Tuesday, May 17, 2011

Massanutten 2011- Full Circle

The Massanutten 100 is billed as one of the toughest in the country. All 100s are difficult, but what makes this race so hard is the terrain. It's not just the climbs and descents, but the technical, rocky trail. There are rocks that you clamber over, rocks that roll around under your feet, rocks that you rock-hop. In other words, a lot of rocks. The aid stations are far apart and you have to carry what you need in your pack. Determining what you need can be difficult, especially when the weather is calling for rain most of the weekend. The aid stations are well-stocked, and you can have a drop bag at most of them, but it always takes me a long time to try to predict what I will want at what point.

The race started at 4:00 a.m. this year, which meant a short night and a 2:45 a.m. wake-up call. The night before I was still struggling with a decision about what shoes to wear. I finally decided to stick to my Brooks Ravenna road shoes, which I have been wearing for the past year for all my trail runs. A couple of years ago, I would have questioned someone's judgment about wearing road shoes to the Massanutten and all it's rocks, but they've worked great so far and I didn't want to change things up at this point. (Although I did question, to myself, one woman's decision to wear Vibrams, which she had only worn a few times prior to the run.)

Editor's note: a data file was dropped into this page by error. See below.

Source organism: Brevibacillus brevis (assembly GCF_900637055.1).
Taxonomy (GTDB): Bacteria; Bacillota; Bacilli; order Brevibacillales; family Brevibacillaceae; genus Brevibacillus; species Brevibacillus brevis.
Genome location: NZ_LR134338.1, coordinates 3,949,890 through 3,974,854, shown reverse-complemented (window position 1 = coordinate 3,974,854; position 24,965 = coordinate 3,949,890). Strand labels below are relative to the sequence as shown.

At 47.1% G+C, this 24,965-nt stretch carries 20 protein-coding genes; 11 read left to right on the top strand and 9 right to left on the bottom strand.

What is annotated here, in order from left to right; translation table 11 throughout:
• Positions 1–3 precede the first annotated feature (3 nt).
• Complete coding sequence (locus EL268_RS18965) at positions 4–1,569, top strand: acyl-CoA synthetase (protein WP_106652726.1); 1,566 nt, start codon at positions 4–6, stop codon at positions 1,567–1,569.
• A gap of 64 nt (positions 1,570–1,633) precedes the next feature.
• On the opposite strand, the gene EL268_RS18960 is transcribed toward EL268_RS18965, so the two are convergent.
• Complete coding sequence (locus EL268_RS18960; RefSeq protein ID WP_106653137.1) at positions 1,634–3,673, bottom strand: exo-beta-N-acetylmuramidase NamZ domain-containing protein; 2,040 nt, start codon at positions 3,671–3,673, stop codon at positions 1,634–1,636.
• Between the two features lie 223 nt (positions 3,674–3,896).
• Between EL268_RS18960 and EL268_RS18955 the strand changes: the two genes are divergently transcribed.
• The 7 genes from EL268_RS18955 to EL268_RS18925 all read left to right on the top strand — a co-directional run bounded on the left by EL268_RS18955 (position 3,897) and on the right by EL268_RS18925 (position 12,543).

I tried to write this race report like a course description, but it got pretty monotonous. Every section involved a description of steep climbs and descents and a lot of rocky, technical terrain. So then I tried a description of my run, but that was monotonous, too. I felt good, I felt bad, I felt good again and then really, really bad. There, that sums it up. So I am left with random thoughts and highlights. Here we go....